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Front. Psychiatry, 09 June 2022
Sec. Neuroimaging
Volume 13 - 2022 |

The Relationship Between Resting Cerebral Blood Flow, Neurometabolites, Cardio-Respiratory Fitness and Aging-Related Cognitive Decline

Venkatagiri Krishnamurthy1,2,3*, Isabella Paredes Spir1, Kevin M. Mammino1, Joe R. Nocera1,2,4, Keith M. McGregor1,5,6, Bruce A. Crosson1,2 and Lisa C. Krishnamurthy1,7,8
  • 1Center for Visual and Neurocognitive Rehabilitation, Atlanta VA Healthcare System, Decatur, GA, United States
  • 2Department of Neurology, Emory University, Atlanta, GA, United States
  • 3Division of Geriatrics and Gerontology, Department of Medicine, Emory University, Atlanta, GA, United States
  • 4Department of Rehabilitation Medicine, Emory University, Atlanta, GA, United States
  • 5Department of Clinical and Diagnostic Sciences, University of Alabama at Birmingham, Birmingham, AL, United States
  • 6Birmingham/Atlanta VA GRECC, Birmingham, AL, United States
  • 7Department of Physics and Astronomy, Georgia State University, Atlanta, GA, United States
  • 8Department of Radiology and Imaging Sciences, Emory University, Atlanta, GA, United States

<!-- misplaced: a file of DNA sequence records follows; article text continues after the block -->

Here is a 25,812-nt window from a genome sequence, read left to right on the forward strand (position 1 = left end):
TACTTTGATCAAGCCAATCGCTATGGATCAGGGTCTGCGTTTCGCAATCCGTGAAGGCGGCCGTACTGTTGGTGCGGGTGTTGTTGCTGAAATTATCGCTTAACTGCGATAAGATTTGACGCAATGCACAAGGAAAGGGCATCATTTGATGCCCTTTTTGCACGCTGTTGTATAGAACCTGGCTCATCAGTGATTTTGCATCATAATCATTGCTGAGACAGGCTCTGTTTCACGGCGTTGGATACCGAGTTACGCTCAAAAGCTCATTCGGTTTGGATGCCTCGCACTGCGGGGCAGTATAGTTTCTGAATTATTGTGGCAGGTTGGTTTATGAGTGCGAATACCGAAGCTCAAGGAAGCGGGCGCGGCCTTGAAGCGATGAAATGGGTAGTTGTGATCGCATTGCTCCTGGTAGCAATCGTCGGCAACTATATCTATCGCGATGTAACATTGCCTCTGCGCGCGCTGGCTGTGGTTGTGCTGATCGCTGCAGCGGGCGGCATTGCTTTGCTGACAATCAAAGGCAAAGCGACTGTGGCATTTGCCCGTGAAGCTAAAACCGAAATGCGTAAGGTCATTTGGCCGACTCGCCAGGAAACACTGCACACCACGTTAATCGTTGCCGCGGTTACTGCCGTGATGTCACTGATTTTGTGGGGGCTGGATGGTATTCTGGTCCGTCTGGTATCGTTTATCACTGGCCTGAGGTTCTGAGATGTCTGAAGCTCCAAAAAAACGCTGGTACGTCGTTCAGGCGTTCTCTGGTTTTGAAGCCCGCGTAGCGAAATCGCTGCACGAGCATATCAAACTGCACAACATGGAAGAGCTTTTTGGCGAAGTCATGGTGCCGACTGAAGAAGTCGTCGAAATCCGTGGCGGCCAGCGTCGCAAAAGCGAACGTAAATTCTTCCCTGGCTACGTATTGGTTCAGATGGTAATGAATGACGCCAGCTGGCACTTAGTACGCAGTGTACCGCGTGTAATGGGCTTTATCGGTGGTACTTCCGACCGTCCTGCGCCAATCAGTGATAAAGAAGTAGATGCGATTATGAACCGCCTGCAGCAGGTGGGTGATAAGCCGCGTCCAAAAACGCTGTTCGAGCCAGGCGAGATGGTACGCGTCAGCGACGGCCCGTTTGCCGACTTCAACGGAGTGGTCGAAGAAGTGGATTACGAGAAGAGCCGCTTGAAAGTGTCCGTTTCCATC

Older adults typically experience a decline in cognitive function, but improvements in physical health and lifestyle can be neuroprotective across the human lifespan. The primary objective of this study is to advance our basic understanding of how cardiorespiratory fitness and neurophysiological attributes relate to cognitive decline. While cerebral blood flow (CBF) is critical for the supply of nutrients to the tissue, the brain’s major neurotransmitters (i.e., gamma-aminobutyric acid, GABA, and glutamate-glutamine complex, Glx) are closely linked to oxidative metabolism. Within the context of flow-metabolism coupling, the critical question is how these neurophysiological parameters interplay, resulting in cognitive decline. Further, how cardiorespiratory fitness may impact aging neurophysiology and cognition is not well understood. To address these questions, we recruited 10 younger and 12 older cognitively intact participants to collect GABA and Glx using magnetic resonance spectroscopy (MRS), CBF using pseudo-continuous arterial spin labeling Magnetic Resonance Imaging (MRI), VO2max as a measure of cardiorespiratory fitness using the YMCA submax test, and cognitive and motor-cognitive measures using a battery of behavioral assessments. We observed expected differences in GABA+, Glx, and CBF between younger and older participants in pre-SMA, a frontal domain-general region. When GABA+ and Glx were related to CBF via multiple linear regression, Glx was identified as the main contributor to the model. For higher-order executive function (i.e., inhibition versus color naming), GABA*Glx*CBF interaction was critical in younger, while only Glx was involved in older participants. For unimanual motor dexterity, GABA*Glx interaction was the common denominator across both groups, but younger participants’ brain also engages CBF. In terms of selective motor inhibition, CBF from younger participants was the only major neurophysiological factor. In terms of fitness, cardiorespiratory fitness was significantly related to GABA, Glx, and motor performance when combining cohorts, but no group-specific relationships were observed. Taken together, our results indicate that Glx and CBF coupling decreases with aging, perhaps due to altered glial oxidative metabolism. Our data suggest that GABA, Glx, and CBF are engaged and weighted differently for different cognitive measures sensitized to aging, and higher fitness allows for a more efficient metabolic shift that facilitates improved performance on cognitive-motor tasks.